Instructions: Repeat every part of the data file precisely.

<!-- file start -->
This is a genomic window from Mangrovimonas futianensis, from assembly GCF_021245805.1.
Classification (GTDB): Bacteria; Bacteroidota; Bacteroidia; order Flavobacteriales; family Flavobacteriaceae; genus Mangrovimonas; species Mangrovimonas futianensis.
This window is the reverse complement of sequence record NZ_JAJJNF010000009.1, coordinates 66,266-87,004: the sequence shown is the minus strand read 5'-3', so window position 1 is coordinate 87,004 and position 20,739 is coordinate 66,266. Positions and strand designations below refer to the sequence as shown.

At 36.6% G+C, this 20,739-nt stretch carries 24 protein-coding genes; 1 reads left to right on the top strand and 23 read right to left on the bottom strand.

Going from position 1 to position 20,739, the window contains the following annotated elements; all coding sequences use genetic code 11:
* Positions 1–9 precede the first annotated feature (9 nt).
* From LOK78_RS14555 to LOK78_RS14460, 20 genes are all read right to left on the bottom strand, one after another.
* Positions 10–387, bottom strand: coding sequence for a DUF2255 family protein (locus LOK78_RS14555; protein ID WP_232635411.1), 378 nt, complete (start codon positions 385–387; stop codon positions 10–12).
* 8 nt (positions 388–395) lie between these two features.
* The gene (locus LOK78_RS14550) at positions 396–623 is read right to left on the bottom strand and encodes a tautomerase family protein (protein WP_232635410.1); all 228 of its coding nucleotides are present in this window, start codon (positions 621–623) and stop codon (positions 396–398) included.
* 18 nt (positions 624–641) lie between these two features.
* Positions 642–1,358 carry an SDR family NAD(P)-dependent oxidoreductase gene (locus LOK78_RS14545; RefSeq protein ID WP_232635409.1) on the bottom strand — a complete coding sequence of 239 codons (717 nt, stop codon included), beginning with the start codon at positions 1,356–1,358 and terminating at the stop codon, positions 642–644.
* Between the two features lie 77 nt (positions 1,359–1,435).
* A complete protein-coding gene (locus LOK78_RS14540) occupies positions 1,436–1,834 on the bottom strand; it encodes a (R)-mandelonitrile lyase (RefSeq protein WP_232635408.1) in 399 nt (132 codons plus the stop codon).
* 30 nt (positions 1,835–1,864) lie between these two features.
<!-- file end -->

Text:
This is a genomic window from Mangrovimonas futianensis, from assembly GCF_021245805.1.
Classification (GTDB): Bacteria; Bacteroidota; Bacteroidia; order Flavobacteriales; family Flavobacteriaceae; genus Mangrovimonas; species Mangrovimonas futianensis.
This window is the reverse complement of sequence record NZ_JAJJNF010000009.1, coordinates 66,266-87,004: the sequence shown is the minus strand read 5'-3', so window position 1 is coordinate 87,004 and position 20,739 is coordinate 66,266. Positions and strand designations below refer to the sequence as shown.

At 36.6% G+C, this 20,739-nt stretch carries 24 protein-coding genes; 1 reads left to right on the top strand and 23 read right to left on the bottom strand.

Going from position 1 to position 20,739, the window contains the following annotated elements; all coding sequences use genetic code 11:
* Positions 1–9 precede the first annotated feature (9 nt).
* From LOK78_RS14555 to LOK78_RS14460, 20 genes are all read right to left on the bottom strand, one after another.
* Positions 10–387, bottom strand: coding sequence for a DUF2255 family protein (locus LOK78_RS14555; protein ID WP_232635411.1), 378 nt, complete (start codon positions 385–387; stop codon positions 10–12).
* 8 nt (positions 388–395) lie between these two features.
* The gene (locus LOK78_RS14550) at positions 396–623 is read right to left on the bottom strand and encodes a tautomerase family protein (protein WP_232635410.1); all 228 of its coding nucleotides are present in this window, start codon (positions 621–623) and stop codon (positions 396–398) included.
* 18 nt (positions 624–641) lie between these two features.
* Positions 642–1,358 carry an SDR family NAD(P)-dependent oxidoreductase gene (locus LOK78_RS14545; RefSeq protein ID WP_232635409.1) on the bottom strand — a complete coding sequence of 239 codons (717 nt, stop codon included), beginning with the start codon at positions 1,356–1,358 and terminating at the stop codon, positions 642–644.
* Between the two features lie 77 nt (positions 1,359–1,435).
* A complete protein-coding gene (locus LOK78_RS14540) occupies positions 1,436–1,834 on the bottom strand; it encodes a (R)-mandelonitrile lyase (RefSeq protein WP_232635408.1) in 399 nt (132 codons plus the stop codon).
* 30 nt (positions 1,835–1,864) lie between these two features.